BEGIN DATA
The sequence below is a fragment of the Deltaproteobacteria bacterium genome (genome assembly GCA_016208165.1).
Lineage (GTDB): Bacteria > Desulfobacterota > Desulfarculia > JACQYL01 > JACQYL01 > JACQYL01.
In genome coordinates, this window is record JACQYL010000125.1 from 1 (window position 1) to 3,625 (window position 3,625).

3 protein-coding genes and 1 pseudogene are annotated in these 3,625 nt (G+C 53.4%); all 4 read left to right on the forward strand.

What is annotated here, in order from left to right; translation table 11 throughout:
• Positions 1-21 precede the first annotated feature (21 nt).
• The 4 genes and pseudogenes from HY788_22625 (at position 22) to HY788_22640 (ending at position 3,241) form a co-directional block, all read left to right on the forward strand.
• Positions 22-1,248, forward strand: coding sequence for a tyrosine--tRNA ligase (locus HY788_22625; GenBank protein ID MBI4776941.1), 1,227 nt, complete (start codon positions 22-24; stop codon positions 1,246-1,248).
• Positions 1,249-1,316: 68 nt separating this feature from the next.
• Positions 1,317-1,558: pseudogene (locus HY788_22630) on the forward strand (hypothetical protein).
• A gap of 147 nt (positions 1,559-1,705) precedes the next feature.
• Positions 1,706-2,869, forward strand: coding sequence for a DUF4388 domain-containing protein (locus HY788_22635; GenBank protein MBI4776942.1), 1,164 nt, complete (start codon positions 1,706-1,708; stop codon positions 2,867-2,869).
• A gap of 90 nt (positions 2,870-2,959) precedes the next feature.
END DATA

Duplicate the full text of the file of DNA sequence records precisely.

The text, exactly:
The sequence below is a fragment of the Deltaproteobacteria bacterium genome (genome assembly GCA_016208165.1).
Lineage (GTDB): Bacteria > Desulfobacterota > Desulfarculia > JACQYL01 > JACQYL01 > JACQYL01.
In genome coordinates, this window is record JACQYL010000125.1 from 1 (window position 1) to 3,625 (window position 3,625).

3 protein-coding genes and 1 pseudogene are annotated in these 3,625 nt (G+C 53.4%); all 4 read left to right on the forward strand.

What is annotated here, in order from left to right; translation table 11 throughout:
• Positions 1-21 precede the first annotated feature (21 nt).
• The 4 genes and pseudogenes from HY788_22625 (at position 22) to HY788_22640 (ending at position 3,241) form a co-directional block, all read left to right on the forward strand.
• Positions 22-1,248, forward strand: coding sequence for a tyrosine--tRNA ligase (locus HY788_22625; GenBank protein ID MBI4776941.1), 1,227 nt, complete (start codon positions 22-24; stop codon positions 1,246-1,248).
• Positions 1,249-1,316: 68 nt separating this feature from the next.
• Positions 1,317-1,558: pseudogene (locus HY788_22630) on the forward strand (hypothetical protein).
• A gap of 147 nt (positions 1,559-1,705) precedes the next feature.
• Positions 1,706-2,869, forward strand: coding sequence for a DUF4388 domain-containing protein (locus HY788_22635; GenBank protein MBI4776942.1), 1,164 nt, complete (start codon positions 1,706-1,708; stop codon positions 2,867-2,869).
• A gap of 90 nt (positions 2,870-2,959) precedes the next feature.